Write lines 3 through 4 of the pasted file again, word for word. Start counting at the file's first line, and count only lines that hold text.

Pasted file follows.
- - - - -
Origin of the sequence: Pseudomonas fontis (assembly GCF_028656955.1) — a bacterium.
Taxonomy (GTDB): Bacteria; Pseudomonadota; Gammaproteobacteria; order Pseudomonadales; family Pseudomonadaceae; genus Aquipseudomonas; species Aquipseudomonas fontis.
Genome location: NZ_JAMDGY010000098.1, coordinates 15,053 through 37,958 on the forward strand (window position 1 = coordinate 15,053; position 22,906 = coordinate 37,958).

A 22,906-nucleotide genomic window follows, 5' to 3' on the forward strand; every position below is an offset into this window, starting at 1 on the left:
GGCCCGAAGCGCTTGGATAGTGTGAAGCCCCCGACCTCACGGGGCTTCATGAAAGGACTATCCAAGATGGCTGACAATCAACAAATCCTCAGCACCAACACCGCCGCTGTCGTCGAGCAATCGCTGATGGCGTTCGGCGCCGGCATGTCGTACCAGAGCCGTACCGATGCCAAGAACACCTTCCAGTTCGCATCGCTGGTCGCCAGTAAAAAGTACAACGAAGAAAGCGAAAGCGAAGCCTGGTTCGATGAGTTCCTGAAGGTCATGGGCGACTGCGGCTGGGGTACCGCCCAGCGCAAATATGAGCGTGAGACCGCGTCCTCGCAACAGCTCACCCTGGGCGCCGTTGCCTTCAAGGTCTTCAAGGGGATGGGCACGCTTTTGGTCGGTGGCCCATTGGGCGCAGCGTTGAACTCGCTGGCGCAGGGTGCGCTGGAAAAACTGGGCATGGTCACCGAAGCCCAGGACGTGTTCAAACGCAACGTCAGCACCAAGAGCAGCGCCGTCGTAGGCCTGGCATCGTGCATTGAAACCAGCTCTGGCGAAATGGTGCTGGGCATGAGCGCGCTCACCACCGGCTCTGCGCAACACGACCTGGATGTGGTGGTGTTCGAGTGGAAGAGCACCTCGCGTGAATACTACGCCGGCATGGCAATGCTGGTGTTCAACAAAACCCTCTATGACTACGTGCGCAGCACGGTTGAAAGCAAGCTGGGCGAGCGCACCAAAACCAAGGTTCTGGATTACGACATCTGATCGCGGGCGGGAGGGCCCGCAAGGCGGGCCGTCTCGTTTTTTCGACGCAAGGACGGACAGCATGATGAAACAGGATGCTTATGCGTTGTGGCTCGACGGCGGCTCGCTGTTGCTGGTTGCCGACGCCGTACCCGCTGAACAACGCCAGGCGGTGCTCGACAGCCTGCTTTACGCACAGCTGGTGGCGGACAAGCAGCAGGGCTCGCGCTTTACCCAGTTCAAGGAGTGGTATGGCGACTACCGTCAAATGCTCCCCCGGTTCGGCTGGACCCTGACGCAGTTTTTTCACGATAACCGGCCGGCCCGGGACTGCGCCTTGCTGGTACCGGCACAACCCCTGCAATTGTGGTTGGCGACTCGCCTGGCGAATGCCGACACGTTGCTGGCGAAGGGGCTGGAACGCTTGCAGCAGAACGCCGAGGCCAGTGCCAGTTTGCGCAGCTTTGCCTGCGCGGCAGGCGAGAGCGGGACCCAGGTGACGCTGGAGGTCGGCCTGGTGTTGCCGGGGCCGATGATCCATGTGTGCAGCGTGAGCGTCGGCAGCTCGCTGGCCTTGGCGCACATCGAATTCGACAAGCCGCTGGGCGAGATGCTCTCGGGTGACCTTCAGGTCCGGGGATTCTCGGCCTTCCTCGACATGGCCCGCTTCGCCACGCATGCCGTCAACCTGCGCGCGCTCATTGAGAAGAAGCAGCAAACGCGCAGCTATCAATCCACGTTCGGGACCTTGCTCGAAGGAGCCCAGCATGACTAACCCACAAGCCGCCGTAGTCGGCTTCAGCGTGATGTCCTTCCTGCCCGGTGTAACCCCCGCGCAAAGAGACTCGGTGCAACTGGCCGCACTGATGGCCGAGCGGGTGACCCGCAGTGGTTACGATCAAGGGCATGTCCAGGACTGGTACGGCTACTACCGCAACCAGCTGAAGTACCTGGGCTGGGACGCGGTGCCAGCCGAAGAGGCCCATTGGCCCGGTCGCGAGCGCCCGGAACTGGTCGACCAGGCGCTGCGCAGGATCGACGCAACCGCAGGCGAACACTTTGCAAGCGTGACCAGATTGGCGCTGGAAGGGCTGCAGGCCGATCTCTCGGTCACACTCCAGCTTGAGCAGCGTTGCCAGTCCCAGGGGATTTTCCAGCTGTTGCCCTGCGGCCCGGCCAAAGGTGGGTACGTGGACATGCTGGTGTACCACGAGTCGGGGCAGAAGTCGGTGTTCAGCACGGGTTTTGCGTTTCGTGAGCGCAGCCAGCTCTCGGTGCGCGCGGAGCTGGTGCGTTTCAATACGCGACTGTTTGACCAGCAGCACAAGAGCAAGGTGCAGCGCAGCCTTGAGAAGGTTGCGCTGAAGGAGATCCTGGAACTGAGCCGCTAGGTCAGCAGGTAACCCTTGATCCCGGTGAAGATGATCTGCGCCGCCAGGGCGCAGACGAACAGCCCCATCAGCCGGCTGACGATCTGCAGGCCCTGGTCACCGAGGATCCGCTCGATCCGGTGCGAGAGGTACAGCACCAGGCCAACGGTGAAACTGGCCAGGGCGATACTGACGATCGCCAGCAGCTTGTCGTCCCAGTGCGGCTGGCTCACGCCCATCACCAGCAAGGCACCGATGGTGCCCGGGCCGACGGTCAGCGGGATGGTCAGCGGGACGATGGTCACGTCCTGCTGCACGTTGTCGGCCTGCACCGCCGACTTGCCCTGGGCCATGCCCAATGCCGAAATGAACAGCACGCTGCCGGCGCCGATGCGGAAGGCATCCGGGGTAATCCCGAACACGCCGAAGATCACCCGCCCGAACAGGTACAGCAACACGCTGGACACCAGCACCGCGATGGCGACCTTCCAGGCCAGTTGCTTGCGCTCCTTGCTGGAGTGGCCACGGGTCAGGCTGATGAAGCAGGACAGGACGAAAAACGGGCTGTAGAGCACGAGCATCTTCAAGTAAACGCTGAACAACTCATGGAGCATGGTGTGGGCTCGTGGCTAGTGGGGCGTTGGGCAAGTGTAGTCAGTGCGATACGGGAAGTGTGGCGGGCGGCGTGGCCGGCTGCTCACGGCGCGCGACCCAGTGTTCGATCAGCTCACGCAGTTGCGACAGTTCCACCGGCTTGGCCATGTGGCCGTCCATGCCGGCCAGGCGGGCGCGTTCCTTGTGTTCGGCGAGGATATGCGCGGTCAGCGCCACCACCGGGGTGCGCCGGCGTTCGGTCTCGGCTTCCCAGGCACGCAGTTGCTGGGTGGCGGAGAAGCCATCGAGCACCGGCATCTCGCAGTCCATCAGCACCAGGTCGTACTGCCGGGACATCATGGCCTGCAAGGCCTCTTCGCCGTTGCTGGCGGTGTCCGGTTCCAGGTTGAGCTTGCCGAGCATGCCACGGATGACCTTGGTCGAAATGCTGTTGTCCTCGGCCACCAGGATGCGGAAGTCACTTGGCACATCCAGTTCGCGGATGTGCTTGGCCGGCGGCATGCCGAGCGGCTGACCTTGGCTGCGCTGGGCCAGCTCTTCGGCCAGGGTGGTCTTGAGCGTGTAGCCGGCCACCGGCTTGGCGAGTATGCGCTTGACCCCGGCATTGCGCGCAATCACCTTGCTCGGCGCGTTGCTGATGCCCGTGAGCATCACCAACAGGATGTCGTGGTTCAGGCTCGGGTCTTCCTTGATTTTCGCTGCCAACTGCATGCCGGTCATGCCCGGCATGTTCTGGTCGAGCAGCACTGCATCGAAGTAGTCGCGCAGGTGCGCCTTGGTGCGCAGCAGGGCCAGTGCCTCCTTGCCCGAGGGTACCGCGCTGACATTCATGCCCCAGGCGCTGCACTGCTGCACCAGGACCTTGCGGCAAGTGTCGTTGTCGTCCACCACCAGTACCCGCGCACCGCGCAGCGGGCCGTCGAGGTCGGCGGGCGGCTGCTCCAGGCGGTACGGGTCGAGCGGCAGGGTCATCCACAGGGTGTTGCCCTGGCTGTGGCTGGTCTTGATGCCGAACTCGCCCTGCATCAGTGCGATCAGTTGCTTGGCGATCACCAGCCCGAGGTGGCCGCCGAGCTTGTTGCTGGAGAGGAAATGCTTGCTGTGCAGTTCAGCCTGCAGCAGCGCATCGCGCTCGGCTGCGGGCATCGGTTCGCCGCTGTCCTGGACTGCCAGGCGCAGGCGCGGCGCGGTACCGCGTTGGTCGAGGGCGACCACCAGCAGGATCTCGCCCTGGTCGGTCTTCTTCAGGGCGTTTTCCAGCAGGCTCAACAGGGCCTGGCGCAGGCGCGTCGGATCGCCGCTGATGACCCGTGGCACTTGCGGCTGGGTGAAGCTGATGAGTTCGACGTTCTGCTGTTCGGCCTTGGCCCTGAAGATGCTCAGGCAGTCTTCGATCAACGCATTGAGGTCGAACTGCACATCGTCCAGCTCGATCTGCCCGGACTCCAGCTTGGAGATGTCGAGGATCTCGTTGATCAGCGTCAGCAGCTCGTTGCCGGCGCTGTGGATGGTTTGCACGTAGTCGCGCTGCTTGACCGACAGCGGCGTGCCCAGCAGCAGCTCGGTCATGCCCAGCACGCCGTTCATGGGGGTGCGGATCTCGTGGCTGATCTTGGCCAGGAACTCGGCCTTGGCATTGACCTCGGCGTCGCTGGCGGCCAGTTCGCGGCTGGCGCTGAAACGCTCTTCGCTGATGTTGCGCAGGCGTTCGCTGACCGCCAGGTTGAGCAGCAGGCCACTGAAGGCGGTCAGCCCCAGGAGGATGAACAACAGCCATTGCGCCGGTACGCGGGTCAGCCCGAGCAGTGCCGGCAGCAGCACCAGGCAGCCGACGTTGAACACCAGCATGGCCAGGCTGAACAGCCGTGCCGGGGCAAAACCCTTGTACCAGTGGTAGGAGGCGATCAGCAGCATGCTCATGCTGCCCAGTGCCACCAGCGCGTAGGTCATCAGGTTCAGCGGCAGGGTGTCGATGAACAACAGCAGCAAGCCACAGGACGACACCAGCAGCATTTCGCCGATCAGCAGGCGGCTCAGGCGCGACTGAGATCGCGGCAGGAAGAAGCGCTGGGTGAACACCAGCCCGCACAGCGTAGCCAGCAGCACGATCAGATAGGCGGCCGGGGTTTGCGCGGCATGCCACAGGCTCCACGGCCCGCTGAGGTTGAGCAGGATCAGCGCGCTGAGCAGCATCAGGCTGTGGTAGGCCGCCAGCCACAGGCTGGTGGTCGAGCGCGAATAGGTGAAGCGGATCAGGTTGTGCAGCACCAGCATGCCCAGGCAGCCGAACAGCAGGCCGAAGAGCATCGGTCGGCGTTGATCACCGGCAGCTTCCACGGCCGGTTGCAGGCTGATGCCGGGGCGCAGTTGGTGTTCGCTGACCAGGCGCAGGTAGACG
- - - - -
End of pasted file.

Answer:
Genome location: NZ_JAMDGY010000098.1, coordinates 15,053 through 37,958 on the forward strand (window position 1 = coordinate 15,053; position 22,906 = coordinate 37,958).

A 22,906-nucleotide genomic window follows, 5' to 3' on the forward strand; every position below is an offset into this window, starting at 1 on the left: